Coordinates: 29°51′37″N 121°37′28″E / 29.8603°N 121.6245°E / 29.8603; 121.6245

Ningbo
宁波市
Ning-po, Nhingpo
Clockwise: South Business District, Yinzhou District Government of Ningbo, Tianfeng Pagoda, Dongqian Lake, Tianyi Pavilion Museum
Ningbo City in Zhejiang
Ningbo City in Zhejiang
Ningbo is located in China
Ningbo
Ningbo
Location in China
Coordinates (Tianyi Square): 29°52′08″N 121°33′14″E / 29.869°N 121.554°E / 29.869; 121.554
CountryChina
ProvinceZhejiang
County-level divisions11
Township divisions148
Municipal seatYinzhou District
Government
 • TypeSub-provincial city
 • BodyNingbo Municipal People's Congress
 • CCP SecretaryPeng Jiaxue
 • Congress ChairmanYu Hongyi
 • MayorQiu Dongyao
 • CPPCC ChairmanXu Yuning
Area
 • Prefecture-level & Sub-provincial city9,816.23 km2 (3,790.07 sq mi)
 • Urban
2,461.8 km2 (950.5 sq mi)
 • Metro
2,461.8 km2 (950.5 sq mi)
Elevation
150 m (488 ft)
Population
 (2020 census[1])[2]
 • Prefecture-level & Sub-provincial city9,404,283
 • Density960/km2 (2,500/sq mi)
 • Urban
4,479,635
 • Urban density1,800/km2 (4,700/sq mi)
 • Metro
4,479,635
 • Metro density1,800/km2 (4,700/sq mi)
GDP (2020)
 • TotalCNY 1240.87 billion (US$191.68 billion)
 • per capitaCNY 131,947 (US$20,450)
 • GrowthIncrease 3.3%
Time zoneUTC+8 (China Standard)
Postal code
315000
Area code(s)574
ISO 3166 codeCN-ZJ-02
Vehicle registration浙B
City treesCamphor Laurel
Cinnamomum camphora (L.) Sieb.
City flowersCamellia
Websitewww.ningbo.gov.cn (in Chinese)
Ningbo
Ningbo (Chinese characters).svg
"Ningbo" in Simplified (top) and Traditional (bottom) Chinese characters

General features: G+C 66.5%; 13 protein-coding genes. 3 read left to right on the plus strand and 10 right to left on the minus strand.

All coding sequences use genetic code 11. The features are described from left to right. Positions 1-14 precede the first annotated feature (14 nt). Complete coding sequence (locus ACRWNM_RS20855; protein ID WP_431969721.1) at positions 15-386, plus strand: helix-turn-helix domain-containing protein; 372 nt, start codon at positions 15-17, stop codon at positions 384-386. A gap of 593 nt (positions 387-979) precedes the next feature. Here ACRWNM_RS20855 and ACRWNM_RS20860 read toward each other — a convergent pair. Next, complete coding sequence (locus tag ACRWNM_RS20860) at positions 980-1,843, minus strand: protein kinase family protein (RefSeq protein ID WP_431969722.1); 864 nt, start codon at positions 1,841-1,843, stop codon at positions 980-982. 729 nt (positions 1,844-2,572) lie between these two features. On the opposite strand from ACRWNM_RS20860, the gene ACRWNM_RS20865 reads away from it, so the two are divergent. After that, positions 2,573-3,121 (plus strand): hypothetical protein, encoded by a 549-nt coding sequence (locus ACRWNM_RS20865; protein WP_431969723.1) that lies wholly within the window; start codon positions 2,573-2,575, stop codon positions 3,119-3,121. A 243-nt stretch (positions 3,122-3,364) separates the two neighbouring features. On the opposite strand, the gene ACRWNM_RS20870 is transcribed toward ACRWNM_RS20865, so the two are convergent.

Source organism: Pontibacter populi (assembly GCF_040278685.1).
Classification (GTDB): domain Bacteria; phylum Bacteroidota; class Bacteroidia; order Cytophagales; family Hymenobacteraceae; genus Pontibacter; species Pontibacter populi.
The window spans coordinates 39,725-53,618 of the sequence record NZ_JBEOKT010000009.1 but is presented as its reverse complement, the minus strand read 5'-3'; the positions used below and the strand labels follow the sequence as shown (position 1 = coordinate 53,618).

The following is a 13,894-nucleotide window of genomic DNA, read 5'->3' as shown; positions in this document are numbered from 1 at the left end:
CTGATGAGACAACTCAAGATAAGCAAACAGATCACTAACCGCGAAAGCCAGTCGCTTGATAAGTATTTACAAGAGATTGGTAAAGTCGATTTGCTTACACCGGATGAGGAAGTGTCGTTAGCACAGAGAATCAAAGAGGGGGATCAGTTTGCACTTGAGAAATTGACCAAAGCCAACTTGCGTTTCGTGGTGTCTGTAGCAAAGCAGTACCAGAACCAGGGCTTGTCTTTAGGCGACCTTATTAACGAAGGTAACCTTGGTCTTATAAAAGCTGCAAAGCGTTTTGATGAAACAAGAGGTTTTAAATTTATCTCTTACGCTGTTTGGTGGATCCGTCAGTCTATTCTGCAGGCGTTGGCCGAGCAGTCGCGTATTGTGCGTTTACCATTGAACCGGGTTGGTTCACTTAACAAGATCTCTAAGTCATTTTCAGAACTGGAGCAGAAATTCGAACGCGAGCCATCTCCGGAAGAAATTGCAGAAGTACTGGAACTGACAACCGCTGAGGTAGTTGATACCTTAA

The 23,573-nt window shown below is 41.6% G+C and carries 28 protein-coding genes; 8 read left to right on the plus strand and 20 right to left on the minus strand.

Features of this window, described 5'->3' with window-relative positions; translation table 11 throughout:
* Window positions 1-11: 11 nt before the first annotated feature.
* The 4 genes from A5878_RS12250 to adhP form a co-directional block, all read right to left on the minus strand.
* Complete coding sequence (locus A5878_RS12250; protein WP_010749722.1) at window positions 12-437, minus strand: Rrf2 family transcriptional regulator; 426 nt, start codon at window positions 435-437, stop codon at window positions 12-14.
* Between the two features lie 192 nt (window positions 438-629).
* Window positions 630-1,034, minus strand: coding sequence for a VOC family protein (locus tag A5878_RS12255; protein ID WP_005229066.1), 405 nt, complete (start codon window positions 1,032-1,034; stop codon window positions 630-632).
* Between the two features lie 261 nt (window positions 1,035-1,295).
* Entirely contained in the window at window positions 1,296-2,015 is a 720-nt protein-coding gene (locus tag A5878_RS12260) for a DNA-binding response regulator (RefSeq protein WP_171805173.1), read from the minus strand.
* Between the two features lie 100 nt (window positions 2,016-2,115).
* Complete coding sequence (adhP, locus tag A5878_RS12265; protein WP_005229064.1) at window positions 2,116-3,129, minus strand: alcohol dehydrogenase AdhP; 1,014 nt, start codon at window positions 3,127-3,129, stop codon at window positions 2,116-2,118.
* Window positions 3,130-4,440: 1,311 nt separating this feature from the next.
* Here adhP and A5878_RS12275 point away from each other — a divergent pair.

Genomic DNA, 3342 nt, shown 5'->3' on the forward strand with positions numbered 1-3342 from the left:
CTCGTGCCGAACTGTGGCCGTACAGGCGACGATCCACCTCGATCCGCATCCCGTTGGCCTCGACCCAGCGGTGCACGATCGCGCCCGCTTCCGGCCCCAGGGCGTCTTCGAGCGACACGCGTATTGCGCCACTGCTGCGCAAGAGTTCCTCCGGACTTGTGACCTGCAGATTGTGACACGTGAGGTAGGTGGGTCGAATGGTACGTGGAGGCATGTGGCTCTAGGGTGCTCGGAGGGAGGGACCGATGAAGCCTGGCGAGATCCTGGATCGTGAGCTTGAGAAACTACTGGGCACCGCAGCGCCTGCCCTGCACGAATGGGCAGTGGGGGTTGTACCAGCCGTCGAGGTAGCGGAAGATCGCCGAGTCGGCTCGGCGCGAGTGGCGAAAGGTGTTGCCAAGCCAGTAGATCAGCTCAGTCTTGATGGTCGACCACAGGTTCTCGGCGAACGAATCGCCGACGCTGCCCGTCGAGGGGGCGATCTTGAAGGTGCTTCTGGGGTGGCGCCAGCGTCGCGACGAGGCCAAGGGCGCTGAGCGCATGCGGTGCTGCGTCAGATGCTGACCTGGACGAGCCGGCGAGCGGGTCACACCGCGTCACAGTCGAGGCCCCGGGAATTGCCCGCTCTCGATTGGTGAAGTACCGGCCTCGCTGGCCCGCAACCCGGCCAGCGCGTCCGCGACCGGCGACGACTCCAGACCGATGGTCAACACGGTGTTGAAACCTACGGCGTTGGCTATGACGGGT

Simplified Chinese宁波
Traditional Chinese寧波 / 𡩋波
WuAbout this soundNihng-bo  (locally)
Literal meaning"Tranquil Waves"

Ningbo (simplified Chinese: 宁波; traditional Chinese: 寧波; pinyin: Níngbō; Ningbonese pronunciation: [ɲìɲ.póʔ], Standard Mandarin pronunciation: [nǐŋ pwó] (About this soundlisten)), formerly romanized as Ningpo, is a major sub-provincial city in northeast Zhejiang province, People's Republic of China. It comprises 6 urban districts, 2 satellite county-level cities, and 2 rural counties including several islands in Hangzhou Bay and the East China Sea. Ningbo is the southern economic center[4] of the Yangtze Delta megalopolis, and is also the core city and center of the Ningbo Metropolitan Area.[5] To the north, Hangzhou Bay separates Ningbo from Shanghai; to the east lies Zhoushan in the East China Sea; on the west and south, Ningbo borders Shaoxing and Taizhou respectively. As of the 2020 Chinese National Census, the entire administrated area of Ningbo City had a population of 9.4 million (9,404,283).[6] whom 4,479,635 lived in the built-up (or metro) area made of its five urban districts. One can notice than within a few years, Cixi, Yunhao and Fenghua cities will also be conurbated, making then the Ningbo metro area reach 8,140,660 inhabitants.